Cologne. Even as countries around the world battle the pandemic COVID-19 with Germany having an excellent health care system and low mortality rate due to this deadly disease, it has kicked up a row with reports that its Defence Minister Annegret Kramp-Karrenbauer effectively promised her US counterpart that the ministry will buy 45 F-18 jets from Boeing.
The row apparently sparked off following a report in the German media that Berlin planned to acquire a mix of Airbus Eurofighter jets and Boeing F-18s for a smattering of air warfare jobs too demanding for the country’s aging Tornado fleet.
Those jobs include flying conventional fighter-bomber missions, jamming enemy air defences and carrying US nuclear-tipped gravity bombs to hypothetical World War III targets somewhere eastward, per NATO’s so-called nuclear sharing deal.
The report said Kramp-Karrenbauer sent US Defence Secretary Mark Esper an email last week detailing her ministry’s wish to buy F-18s not only for the atomic mission — which comes as little surprise — but also for the electronic warfare role.
That reported promise stung Eurofighter advocates — even those who might begrudgingly accept an American product for the nuclear mission — because Airbus has plans for a souped-up jamming plane that it wants to see in Germany’s inventory.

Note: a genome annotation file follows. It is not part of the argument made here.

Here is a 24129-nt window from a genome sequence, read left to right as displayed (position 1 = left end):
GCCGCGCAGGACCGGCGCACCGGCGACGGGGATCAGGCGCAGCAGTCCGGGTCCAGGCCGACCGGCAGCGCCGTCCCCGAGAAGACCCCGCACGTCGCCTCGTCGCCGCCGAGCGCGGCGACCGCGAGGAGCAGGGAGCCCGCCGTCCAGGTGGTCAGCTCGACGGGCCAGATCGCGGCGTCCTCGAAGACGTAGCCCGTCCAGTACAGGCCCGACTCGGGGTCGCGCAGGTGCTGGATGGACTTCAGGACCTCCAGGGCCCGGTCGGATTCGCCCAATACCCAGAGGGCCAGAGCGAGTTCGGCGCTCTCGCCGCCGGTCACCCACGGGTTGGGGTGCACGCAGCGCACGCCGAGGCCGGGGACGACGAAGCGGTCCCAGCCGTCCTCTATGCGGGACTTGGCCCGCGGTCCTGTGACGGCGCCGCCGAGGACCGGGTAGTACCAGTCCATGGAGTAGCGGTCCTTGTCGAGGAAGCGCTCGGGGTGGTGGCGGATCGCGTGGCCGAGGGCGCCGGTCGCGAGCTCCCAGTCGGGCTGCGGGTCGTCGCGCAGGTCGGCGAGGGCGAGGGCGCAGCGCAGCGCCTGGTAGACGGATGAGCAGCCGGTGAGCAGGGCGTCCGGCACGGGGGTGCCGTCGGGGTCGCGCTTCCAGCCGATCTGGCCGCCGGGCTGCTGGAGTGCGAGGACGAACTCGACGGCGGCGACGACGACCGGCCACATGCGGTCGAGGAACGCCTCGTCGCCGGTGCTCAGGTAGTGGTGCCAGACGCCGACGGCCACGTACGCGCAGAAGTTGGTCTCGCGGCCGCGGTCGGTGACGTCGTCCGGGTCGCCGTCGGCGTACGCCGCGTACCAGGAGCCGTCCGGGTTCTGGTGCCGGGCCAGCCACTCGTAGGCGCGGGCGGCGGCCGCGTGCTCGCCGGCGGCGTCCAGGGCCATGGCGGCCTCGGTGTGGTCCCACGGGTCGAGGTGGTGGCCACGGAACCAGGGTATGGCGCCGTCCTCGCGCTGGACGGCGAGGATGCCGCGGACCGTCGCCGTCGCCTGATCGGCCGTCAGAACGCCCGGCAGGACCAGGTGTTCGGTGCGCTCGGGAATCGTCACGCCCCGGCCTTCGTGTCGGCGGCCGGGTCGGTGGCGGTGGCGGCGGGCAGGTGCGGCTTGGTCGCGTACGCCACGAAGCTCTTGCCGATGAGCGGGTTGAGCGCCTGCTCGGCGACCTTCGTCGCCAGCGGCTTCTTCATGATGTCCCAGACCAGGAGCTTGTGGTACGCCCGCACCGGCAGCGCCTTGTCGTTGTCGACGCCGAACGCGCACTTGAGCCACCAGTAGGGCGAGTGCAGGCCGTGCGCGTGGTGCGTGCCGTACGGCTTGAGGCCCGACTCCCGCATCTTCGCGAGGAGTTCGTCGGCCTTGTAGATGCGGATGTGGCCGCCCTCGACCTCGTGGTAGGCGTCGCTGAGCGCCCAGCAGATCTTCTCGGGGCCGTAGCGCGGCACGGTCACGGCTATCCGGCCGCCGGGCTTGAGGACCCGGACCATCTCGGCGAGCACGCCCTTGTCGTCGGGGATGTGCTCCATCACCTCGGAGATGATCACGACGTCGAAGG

The German Defence Ministry has always signaled it will take into account industrial policy considerations in the Tornado-replacement question. So strongly did senior leaders believe in the idea of keeping the European industrial base humming toward an eventual Franco-German aerial über-weapon that they nixed Lockheed Martin’s F-35 from the competition.
But keeping American aircraft entirely out of the loop has always seemed a nonstarter.
A ministry spokesman said Kramp-Karrenbauer’s missive to Esper was only meant to test the waters regarding America’s ability to start delivering those planes when the actual acquisition programme gets underway in a few years.
A formal decision on replacing the Tornados had initially been expected by the end of March. But as the Coronavirus crisis unfolded, that decision was pushed to after Easter.
Kramp-Karrenbauer is expected to announce her plans before the parliamentary Defence Committee where she is likely to face opposition from lawmakers of the SPD coalition partner.
Until then, Germans have yet another puzzle to discuss, as an increasingly divisive debate unfolds here over reopening the country.